Nothing is more exciting than being a wildlife detective finding animal prints in the snow and mud. Tracking gives you the opportunity to explore the lives of animals without disturbing them. Here are some tips to get you started on your wildlife tracking adventure:
- Be prepared. Dress appropriately and always bring a phone, a gps if you have one, and water. Even though New Jersey is the most densely populated state in the nation, you can still get very lost!
- Tracking etiquette. Tread lightly and try to minimize disturbance of wildlife tracks that others may want to study after you. If you make a plaster cast, be careful to pick up any debris that may have been left.
- Direct signs. Direct evidence of animals include paw prints, scats (animal droppings) and can tell you if the animal was walking, foraging, running, trotting or pouncing.
- The number of toes in a print is a good way to start to identify an animal:
- 2 toes? Whitetail Deer
- 4 toes? Rabbits, Red Fox, Coyote, Bobcat
- 5 toes? Mink, Skunk, Badger, River Otter, Raccoon, Beaver, Black Bear
- 4 toes in front, 5 toes in hind? Norway Rat, Deer Mouse, Chipmunk, Gray Squirrel, Southern Flying Squirrel, Woodchuck, Eastern Mole
- The distance between footprints is called stride. The measurement between prints provides clues to the size of the animal and the speed it was traveling at.
- Stride increases the faster an animal is traveling. Try making prints yourself while walking versus running. Observe how they changed. The same is true with animals.
- Stride can also tell how big an animal is. A small animal like a chipmunk may have a stride of only a few inches. A large animal like a deer has a walking stride of two and a half feet.
- Different animals hop differently.
- Rabbits, squirrels and mice hop with all four feet, and land with their front feet first. However their back feet come down second – in front of their front feet.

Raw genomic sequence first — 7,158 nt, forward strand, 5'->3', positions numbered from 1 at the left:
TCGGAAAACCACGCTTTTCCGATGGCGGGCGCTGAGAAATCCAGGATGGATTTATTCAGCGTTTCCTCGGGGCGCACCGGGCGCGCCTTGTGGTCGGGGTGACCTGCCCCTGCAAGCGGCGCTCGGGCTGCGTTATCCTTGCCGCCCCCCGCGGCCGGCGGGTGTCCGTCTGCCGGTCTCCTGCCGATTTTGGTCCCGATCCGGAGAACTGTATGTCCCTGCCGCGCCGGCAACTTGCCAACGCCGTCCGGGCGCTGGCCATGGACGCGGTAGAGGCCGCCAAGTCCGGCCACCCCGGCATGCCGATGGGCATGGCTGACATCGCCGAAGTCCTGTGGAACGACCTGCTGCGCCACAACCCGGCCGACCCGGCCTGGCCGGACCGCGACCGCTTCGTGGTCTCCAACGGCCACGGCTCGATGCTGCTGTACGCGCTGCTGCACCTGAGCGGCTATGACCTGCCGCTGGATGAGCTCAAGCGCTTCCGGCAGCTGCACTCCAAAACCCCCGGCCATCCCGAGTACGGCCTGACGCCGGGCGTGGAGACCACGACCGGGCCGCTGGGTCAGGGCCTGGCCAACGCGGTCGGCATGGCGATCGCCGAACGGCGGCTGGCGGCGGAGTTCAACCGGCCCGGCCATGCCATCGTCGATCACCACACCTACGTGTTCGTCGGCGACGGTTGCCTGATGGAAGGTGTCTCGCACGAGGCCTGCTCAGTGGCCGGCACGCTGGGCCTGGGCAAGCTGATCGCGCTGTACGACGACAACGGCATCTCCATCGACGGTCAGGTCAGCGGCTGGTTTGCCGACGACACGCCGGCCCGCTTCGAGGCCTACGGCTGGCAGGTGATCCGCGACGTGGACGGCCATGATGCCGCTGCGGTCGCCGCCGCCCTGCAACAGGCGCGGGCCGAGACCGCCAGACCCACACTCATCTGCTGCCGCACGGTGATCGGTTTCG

- Walking path also varies by species.
- Some animals walk in a very straight single line, like along a tightrope.
- Other animals like foxes and coyotes walk in a straight line with all four feet. Their back feet step directly on top of the front foot tracks.
- Indirect signs. Sometimes you can find indirect evidence of animals that provide you with even more clues as to what they were doing when they left these signs. These include tooth marks, hair, trails and scrapes.
- Track guides. There are many books for wildlife tracking that can be found in your local library. If you would like a printable pocket guide, New Hampshire Fish and Game has a small handy guide.
- Keep a wildlife journal. How many different animals have you found? Have you found anything really unexpected like a bear or a bobcat? Have you found a track that you need help identifying? Keep a record of your findings and share with friends and family.
- Just remember to carry out what you carry in leave no trace!
- Be a good neighbor. If you happen to find a set of tracks that lead to a nest or den, please leave the area and do not disturb our wild friends’ homes.
- These are just a few tips to aid your explorations in animal tracking. For more information, join us for one of our tracking programs where an expert naturalist shares the secrets to tracking wildlife.
For more information, visit the Princeton University Outdoor Action Club
How is the game played?If using a handheld GPS device (such as a Garmin, Magellan, Lowrance, etc.):
- Register for a free basic membership on geocaching.com.
- Visit the Hide & Seek a Cache page to locate a cache nearby.
- Select a cache to view its cache page which lists the cache description, GPS coordinates, and other instructions on how to find the cache.
- Load the coordinates into your GPS device and naviagate to the hidden cache.
- Sign the logbook inside the cache and log your visit online on geocaching.com.
- Download geocaching.com app from your app store (there is an Intro version which only allows you to navigate to 3 caches before it makes you upgrade and there is the full version which is $9.99).
- Log-in using your geocaching.com username or create a free geocaching.com username if you do not have one.
- Once logged in, press "Find Nearby Caches."
- Choose the appropriate cache from the list. The cache page should appear.
- Press "Navigate to Cache." A map should appear showing your location in relation to the cache location.
- Navigate to the cache and sign the logbook when you find it. Go back to the cache page and press "Post a Log/Field Note" to post a log online.
Duke Farms GeoTrail
The Duke Farms GeoTrail is a geocaching challenge consisting of 11 different caches placed around the property. It is a unique journey through a variety of native habitats and landscapes.
To complete the challenge you have to fill out the GeoTrail brochure and uncover the secret word, then present your completed brochure to the front desk staff in the Orientation Center to receive your commemorative token (GeoTrail brochures are available at the front desk in the Orientation Center).